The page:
year made less than the median income. they were in the bottom half of income earners. so what are we doing? we are imposing a fine on the working class and working poor because they can't afford the insurance that obamacare made unaffordable in the first place. that is crazy. and we can do so in a way that makes it easier to pass a tax bill. i know some of my colleagues around here, especially some of my republican colleagues say, oh no, we can't go back to health care. it's going to make a tax bill harder to pass. nonsense. it makes a tax bill easier to pass. easier to pass. because it helps make the fiscal picture balance. and it helps deliver more tax cuts to our families and our businesses back home. some of my democratic colleagues drawing on that same estimate
from the congressional budget office will say you're going to take health care away from 15 million people. nonsense. this bill doesn't cut a single dime out of obamacare. not one penny even. not one penny taken out of medicaid. not one penny taken out of the subsidies on the exchanges. not a single regulation change. it simply says the i.r.s. will not fine you if you cannot afford the insurance that obamacare made unaffordable. $300 billion to $400 billion, even in washington, that's a lot of money. and that's money that is better left in the pockets of america's workers and families and on the financial statements of businesses who are looking to expand their operations, increase their wages, and hire more workers. so, no, this hasn't been part of the tax debate for a long time. this chamber considered repealing a mandate as part of
our health care debate. but the obama administration called the individual mandate a tax. the supreme court in 2012 upheld its constitutionality saying it was a tax. the i.r.s. collects it. you pay it on your 1040. that's about the taxiest provision i can think of. so let's make a commonsense decision, even if it's a little late in the game here. repeal the individual mandate. pay for more tax cuts for families and businesses. make a tax bill easier to pass. deliver on the promise that we made to the american people to repeal the most unpopular part of obamacare. and have a very big victory for the american people. mr. president, i yield the floor. i note the absence of a quorum.
a senator: are we in a quorum call? the presiding officer: we are. a senator: i ask unanimous consent it be lifted. the presiding officer: without objection. mr. flake: mr. president, we currently have the highest corporate tax rate in the developed world. businesses are moving from here overseas to seek a friendlier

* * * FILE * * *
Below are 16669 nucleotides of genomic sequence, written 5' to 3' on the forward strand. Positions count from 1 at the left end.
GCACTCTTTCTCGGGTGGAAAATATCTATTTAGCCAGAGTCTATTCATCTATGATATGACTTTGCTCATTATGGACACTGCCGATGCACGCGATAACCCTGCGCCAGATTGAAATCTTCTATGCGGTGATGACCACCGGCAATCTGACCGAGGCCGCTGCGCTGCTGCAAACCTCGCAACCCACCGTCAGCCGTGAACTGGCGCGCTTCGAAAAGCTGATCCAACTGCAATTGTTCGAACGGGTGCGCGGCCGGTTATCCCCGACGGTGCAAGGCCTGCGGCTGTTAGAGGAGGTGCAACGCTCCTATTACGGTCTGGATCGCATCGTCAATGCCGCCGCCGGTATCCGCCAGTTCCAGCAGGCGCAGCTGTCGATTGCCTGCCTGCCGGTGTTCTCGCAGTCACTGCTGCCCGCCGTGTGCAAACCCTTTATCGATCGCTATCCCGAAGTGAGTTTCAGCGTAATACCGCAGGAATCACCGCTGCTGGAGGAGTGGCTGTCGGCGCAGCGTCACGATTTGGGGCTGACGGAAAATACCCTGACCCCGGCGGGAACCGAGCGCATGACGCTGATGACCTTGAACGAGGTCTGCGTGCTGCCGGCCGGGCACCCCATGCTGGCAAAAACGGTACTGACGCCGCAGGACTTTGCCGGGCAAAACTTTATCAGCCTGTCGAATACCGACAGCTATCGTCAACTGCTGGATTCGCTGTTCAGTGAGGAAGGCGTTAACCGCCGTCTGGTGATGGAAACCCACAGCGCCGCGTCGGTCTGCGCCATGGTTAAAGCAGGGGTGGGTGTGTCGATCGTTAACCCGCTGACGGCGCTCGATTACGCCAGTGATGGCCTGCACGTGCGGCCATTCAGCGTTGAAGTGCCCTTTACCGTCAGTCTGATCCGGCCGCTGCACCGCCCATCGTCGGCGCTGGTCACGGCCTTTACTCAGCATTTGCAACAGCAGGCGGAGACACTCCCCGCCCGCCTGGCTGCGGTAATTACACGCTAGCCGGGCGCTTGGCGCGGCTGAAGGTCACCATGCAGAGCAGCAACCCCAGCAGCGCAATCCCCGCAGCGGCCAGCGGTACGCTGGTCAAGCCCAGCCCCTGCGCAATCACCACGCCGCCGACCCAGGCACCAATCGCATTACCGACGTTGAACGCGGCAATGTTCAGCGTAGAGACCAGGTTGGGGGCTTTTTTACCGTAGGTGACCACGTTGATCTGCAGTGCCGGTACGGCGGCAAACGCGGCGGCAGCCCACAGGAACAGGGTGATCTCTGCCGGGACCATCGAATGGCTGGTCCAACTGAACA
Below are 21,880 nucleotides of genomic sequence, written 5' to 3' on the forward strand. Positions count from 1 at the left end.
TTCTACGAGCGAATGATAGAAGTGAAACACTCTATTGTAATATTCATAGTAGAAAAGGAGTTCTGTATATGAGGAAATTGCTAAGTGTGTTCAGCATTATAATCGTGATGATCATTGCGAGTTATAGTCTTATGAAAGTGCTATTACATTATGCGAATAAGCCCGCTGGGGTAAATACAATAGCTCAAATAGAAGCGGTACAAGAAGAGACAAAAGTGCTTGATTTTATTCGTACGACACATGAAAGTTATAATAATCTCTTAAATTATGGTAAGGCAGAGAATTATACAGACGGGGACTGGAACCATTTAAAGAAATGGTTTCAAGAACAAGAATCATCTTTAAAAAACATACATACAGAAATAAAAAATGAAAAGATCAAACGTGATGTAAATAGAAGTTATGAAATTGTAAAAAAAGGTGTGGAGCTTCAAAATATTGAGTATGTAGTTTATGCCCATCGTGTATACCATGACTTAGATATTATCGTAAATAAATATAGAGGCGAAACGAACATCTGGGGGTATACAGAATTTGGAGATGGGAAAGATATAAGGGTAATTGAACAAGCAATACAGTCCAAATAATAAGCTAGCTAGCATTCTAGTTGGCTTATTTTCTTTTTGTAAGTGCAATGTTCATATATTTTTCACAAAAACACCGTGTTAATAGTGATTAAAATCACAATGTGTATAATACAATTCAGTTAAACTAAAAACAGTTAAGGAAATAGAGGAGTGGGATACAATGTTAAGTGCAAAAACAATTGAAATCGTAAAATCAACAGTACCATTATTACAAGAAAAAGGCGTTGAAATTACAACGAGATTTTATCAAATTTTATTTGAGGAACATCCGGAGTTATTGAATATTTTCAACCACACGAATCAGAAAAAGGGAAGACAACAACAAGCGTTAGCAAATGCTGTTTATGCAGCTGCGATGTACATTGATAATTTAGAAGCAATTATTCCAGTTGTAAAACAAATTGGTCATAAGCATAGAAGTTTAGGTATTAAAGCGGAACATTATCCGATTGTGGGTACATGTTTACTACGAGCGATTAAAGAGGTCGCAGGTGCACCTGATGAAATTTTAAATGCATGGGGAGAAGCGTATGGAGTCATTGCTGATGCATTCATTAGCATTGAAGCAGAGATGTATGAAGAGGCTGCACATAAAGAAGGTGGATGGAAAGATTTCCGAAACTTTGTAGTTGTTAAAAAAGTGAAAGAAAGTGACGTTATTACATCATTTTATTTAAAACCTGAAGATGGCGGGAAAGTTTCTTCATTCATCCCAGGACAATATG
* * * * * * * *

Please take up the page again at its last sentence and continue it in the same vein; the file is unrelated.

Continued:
tax environment. if we are going to compete globally -- and we are in a global economy -- we've got to have a conducive tax and regulatory environment to do so. we don't have a conducive tax environment now. we cannot compete globally with the second highest -- or the highest corporate tax rate in the developed world. we also have a tax code that is far too complicated. taxpayers and companies alike spend about nine billion hours a year, nine billion hours a year complying with the i.r.s. requirements, and this costs the u.s. economy more than $400 billion a year. this is just compliance costs. the tax code is full of costly loopholes that allow businesses and millions of individuals to get away with paying no income tax or no corporate tax. after over 30 years, i'm pleased to see the congress finally
getting down to the work of doing a tax overhaul. a few weeks ago, we passed a budget that allows some cuts, about $1.5 trillion. i believe that when we do cut certain taxes, it does generate a greater economic activity, which does in turn mean additional revenue to government. there are limits to that model, however. we cannot simply assume that we can cut all taxes and realize additional revenue. it's important that tax reform comes as well. we have been hearing a lot about cuts, cuts, cuts. if we are going to do cuts, cuts, cuts, we have got to do wholesale reform. with the national debt exceeding $20 trillion, we have got to take this seriously.
rate reductions have to be accompanied by real reform. we cannot simply rely on rosy economic assumptions, rosy growth rates to fill in the gap. we have got to make tough decisions. we cannot have cuts today that assume that we will grow a backbone in the out-years in terms of the real reforms that we're going to need. we have seen this before. we make the cuts now. we rely on rosy economic assumptions, and then in the out-years, if those don't come about, then we forget what we were supposed to do in terms of reform. we can't do that today, not with the debt of $20 trillion, not with a deficit of over $600 billion a year adding to that total debt. so i welcome this opportunity to
do tax reform. it is needed. we have to have a -- as i mentioned, a conducive tax and regulatory environment in order to compete, but we have to be realistic as well about what we can achief, and we can't push off the reforms for cuts today. with that, i yield back. i suggest the absence of a quorum. the presiding officer: the clerk will call the roll. quorum call: